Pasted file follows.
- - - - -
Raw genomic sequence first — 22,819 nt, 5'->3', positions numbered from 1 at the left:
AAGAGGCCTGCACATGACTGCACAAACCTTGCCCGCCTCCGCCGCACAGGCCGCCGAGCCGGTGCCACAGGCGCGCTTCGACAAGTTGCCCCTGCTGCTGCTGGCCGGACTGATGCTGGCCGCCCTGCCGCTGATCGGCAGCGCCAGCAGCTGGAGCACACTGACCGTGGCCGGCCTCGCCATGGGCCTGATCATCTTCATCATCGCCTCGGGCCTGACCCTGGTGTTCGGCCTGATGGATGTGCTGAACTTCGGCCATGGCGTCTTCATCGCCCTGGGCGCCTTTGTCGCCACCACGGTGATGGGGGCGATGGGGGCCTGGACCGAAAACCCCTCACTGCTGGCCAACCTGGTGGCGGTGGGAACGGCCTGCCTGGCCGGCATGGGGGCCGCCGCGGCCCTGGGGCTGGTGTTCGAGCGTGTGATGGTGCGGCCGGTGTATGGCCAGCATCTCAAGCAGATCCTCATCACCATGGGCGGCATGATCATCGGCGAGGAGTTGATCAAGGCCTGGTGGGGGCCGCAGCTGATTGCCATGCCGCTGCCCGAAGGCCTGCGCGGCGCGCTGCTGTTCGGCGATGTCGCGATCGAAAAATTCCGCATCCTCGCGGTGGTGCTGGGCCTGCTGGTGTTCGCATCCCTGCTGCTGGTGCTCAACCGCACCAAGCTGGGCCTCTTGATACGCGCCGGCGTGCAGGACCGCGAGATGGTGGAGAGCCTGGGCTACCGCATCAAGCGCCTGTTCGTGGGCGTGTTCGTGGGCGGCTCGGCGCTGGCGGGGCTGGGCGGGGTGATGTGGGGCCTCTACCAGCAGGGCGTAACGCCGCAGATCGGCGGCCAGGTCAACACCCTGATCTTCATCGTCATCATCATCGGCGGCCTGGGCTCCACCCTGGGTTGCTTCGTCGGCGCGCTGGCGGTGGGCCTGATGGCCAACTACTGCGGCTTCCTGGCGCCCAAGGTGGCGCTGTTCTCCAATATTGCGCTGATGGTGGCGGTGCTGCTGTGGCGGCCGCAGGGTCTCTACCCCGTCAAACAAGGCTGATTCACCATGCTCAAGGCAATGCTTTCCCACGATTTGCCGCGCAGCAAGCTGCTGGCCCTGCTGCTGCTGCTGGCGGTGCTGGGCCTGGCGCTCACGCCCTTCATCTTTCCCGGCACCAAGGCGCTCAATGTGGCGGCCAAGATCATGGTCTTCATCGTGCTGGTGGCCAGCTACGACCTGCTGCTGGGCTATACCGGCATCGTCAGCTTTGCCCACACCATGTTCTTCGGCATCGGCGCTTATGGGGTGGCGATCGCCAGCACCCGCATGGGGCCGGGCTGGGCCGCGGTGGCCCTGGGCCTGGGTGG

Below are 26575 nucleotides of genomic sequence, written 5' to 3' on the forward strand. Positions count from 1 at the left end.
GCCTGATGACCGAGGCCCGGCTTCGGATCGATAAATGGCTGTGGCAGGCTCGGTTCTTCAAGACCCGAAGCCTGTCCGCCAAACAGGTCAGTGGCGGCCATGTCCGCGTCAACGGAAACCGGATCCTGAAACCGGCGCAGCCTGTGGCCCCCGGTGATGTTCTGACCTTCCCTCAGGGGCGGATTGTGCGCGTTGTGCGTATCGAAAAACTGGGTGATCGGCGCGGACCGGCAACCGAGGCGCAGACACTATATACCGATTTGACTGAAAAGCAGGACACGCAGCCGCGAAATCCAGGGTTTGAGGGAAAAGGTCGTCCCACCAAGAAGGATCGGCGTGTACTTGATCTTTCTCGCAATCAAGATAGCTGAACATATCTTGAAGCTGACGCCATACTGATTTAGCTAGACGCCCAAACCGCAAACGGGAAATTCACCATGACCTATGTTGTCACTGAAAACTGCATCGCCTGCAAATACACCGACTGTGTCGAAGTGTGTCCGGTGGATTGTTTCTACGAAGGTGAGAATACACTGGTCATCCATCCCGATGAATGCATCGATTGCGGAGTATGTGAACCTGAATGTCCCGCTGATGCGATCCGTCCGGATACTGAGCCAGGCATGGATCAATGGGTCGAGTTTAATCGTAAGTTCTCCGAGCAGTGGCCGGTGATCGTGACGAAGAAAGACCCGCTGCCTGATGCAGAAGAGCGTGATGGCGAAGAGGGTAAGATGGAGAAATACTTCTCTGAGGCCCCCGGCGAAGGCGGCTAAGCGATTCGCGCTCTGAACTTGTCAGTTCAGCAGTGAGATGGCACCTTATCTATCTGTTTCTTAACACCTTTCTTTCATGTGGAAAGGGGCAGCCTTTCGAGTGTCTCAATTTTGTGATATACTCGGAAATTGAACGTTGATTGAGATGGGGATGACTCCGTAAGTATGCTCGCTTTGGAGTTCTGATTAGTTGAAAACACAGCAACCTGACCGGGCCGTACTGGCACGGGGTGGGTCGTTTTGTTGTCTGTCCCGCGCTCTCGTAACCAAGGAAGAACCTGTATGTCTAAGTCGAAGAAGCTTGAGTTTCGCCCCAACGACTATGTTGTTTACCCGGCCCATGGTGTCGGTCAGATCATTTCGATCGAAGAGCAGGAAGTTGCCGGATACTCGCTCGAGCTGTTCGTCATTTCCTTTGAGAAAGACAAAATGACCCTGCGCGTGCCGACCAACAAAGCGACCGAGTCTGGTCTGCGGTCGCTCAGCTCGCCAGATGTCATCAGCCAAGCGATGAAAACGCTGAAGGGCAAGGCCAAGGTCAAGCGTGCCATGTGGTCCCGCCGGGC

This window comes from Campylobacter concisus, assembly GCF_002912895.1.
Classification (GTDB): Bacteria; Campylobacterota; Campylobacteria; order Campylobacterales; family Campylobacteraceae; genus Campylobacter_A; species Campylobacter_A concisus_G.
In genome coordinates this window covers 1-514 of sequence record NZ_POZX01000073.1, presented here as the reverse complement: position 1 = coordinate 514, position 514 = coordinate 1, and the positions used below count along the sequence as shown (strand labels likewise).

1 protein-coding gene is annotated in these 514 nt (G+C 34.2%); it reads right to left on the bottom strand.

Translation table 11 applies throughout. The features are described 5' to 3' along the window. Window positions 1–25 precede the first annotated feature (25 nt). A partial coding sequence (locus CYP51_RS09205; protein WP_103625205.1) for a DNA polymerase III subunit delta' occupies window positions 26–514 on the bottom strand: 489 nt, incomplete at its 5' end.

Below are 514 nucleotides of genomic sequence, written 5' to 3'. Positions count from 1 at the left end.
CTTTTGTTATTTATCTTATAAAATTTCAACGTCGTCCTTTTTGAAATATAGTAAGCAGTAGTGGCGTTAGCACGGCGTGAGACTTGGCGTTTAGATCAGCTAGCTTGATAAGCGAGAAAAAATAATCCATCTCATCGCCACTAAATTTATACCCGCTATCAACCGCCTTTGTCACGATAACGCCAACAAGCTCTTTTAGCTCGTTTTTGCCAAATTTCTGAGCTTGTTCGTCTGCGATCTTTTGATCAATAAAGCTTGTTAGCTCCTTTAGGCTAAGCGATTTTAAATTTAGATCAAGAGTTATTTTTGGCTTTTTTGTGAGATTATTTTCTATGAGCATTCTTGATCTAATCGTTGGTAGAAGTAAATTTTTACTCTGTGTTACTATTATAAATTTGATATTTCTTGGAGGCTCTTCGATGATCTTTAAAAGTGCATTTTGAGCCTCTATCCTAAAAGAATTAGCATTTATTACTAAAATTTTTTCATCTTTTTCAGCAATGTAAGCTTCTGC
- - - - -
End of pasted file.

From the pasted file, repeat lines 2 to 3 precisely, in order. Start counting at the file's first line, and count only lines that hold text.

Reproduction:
AAGAGGCCTGCACATGACTGCACAAACCTTGCCCGCCTCCGCCGCACAGGCCGCCGAGCCGGTGCCACAGGCGCGCTTCGACAAGTTGCCCCTGCTGCTGCTGGCCGGACTGATGCTGGCCGCCCTGCCGCTGATCGGCAGCGCCAGCAGCTGGAGCACACTGACCGTGGCCGGCCTCGCCATGGGCCTGATCATCTTCATCATCGCCTCGGGCCTGACCCTGGTGTTCGGCCTGATGGATGTGCTGAACTTCGGCCATGGCGTCTTCATCGCCCTGGGCGCCTTTGTCGCCACCACGGTGATGGGGGCGATGGGGGCCTGGACCGAAAACCCCTCACTGCTGGCCAACCTGGTGGCGGTGGGAACGGCCTGCCTGGCCGGCATGGGGGCCGCCGCGGCCCTGGGGCTGGTGTTCGAGCGTGTGATGGTGCGGCCGGTGTATGGCCAGCATCTCAAGCAGATCCTCATCACCATGGGCGGCATGATCATCGGCGAGGAGTTGATCAAGGCCTGGTGGGGGCCGCAGCTGATTGCCATGCCGCTGCCCGAAGGCCTGCGCGGCGCGCTGCTGTTCGGCGATGTCGCGATCGAAAAATTCCGCATCCTCGCGGTGGTGCTGGGCCTGCTGGTGTTCGCATCCCTGCTGCTGGTGCTCAACCGCACCAAGCTGGGCCTCTTGATACGCGCCGGCGTGCAGGACCGCGAGATGGTGGAGAGCCTGGGCTACCGCATCAAGCGCCTGTTCGTGGGCGTGTTCGTGGGCGGCTCGGCGCTGGCGGGGCTGGGCGGGGTGATGTGGGGCCTCTACCAGCAGGGCGTAACGCCGCAGATCGGCGGCCAGGTCAACACCCTGATCTTCATCGTCATCATCATCGGCGGCCTGGGCTCCACCCTGGGTTGCTTCGTCGGCGCGCTGGCGGTGGGCCTGATGGCCAACTACTGCGGCTTCCTGGCGCCCAAGGTGGCGCTGTTCTCCAATATTGCGCTGATGGTGGCGGTGCTGCTGTGGCGGCCGCAGGGTCTCTACCCCGTCAAACAAGGCTGATTCACCATGCTCAAGGCAATGCTTTCCCACGATTTGCCGCGCAGCAAGCTGCTGGCCCTGCTGCTGCTGCTGGCGGTGCTGGGCCTGGCGCTCACGCCCTTCATCTTTCCCGGCACCAAGGCGCTCAATGTGGCGGCCAAGATCATGGTCTTCATCGTGCTGGTGGCCAGCTACGACCTGCTGCTGGGCTATACCGGCATCGTCAGCTTTGCCCACACCATGTTCTTCGGCATCGGCGCTTATGGGGTGGCGATCGCCAGCACCCGCATGGGGCCGGGCTGGGCCGCGGTGGCCCTGGGCCTGGGTGG

Below are 26575 nucleotides of genomic sequence, written 5' to 3' on the forward strand. Positions count from 1 at the left end.